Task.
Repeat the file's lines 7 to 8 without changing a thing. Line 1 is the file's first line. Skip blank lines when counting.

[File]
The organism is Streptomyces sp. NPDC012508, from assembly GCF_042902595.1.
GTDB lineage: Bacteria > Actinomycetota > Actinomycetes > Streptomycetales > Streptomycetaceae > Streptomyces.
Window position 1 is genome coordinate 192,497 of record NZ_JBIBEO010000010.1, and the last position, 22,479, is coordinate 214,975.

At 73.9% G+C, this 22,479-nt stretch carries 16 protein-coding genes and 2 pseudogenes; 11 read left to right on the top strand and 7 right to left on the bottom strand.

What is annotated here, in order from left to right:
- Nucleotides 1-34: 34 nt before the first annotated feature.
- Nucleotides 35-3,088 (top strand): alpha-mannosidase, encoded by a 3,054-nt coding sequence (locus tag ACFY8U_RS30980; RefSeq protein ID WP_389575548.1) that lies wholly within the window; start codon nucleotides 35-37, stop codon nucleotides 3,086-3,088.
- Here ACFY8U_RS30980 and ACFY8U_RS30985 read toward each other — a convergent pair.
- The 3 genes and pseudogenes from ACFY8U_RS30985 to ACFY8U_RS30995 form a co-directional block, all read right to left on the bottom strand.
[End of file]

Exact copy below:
- Nucleotides 35-3,088 (top strand): alpha-mannosidase, encoded by a 3,054-nt coding sequence (locus tag ACFY8U_RS30980; RefSeq protein ID WP_389575548.1) that lies wholly within the window; start codon nucleotides 35-37, stop codon nucleotides 3,086-3,088.
- Here ACFY8U_RS30980 and ACFY8U_RS30985 read toward each other — a convergent pair.